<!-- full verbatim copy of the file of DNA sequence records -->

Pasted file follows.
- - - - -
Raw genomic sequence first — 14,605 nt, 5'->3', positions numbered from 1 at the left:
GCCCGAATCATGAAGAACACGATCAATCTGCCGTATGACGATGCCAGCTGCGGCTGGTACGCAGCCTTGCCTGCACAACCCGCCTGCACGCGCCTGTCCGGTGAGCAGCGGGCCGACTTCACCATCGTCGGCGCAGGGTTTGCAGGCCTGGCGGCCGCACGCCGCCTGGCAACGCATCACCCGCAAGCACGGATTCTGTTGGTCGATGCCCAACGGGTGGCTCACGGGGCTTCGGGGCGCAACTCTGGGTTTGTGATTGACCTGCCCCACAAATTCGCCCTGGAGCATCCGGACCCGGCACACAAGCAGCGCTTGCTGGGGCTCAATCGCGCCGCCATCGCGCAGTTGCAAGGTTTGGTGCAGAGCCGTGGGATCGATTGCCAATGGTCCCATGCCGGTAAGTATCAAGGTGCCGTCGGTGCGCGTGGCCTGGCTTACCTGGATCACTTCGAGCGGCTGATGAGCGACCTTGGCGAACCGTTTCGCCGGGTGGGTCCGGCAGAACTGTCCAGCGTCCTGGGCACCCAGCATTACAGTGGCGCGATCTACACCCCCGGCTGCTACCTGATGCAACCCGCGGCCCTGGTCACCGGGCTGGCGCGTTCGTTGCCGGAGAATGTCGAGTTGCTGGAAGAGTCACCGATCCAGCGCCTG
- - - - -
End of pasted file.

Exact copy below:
Raw genomic sequence first — 14,605 nt, 5'->3', positions numbered from 1 at the left:
GCCCGAATCATGAAGAACACGATCAATCTGCCGTATGACGATGCCAGCTGCGGCTGGTACGCAGCCTTGCCTGCACAACCCGCCTGCACGCGCCTGTCCGGTGAGCAGCGGGCCGACTTCACCATCGTCGGCGCAGGGTTTGCAGGCCTGGCGGCCGCACGCCGCCTGGCAACGCATCACCCGCAAGCACGGATTCTGTTGGTCGATGCCCAACGGGTGGCTCACGGGGCTTCGGGGCGCAACTCTGGGTTTGTGATTGACCTGCCCCACAAATTCGCCCTGGAGCATCCGGACCCGGCACACAAGCAGCGCTTGCTGGGGCTCAATCGCGCCGCCATCGCGCAGTTGCAAGGTTTGGTGCAGAGCCGTGGGATCGATTGCCAATGGTCCCATGCCGGTAAGTATCAAGGTGCCGTCGGTGCGCGTGGCCTGGCTTACCTGGATCACTTCGAGCGGCTGATGAGCGACCTTGGCGAACCGTTTCGCCGGGTGGGTCCGGCAGAACTGTCCAGCGTCCTGGGCACCCAGCATTACAGTGGCGCGATCTACACCCCCGGCTGCTACCTGATGCAACCCGCGGCCCTGGTCACCGGGCTGGCGCGTTCGTTGCCGGAGAATGTCGAGTTGCTGGAAGAGTCACCGATCCAGCGCCTG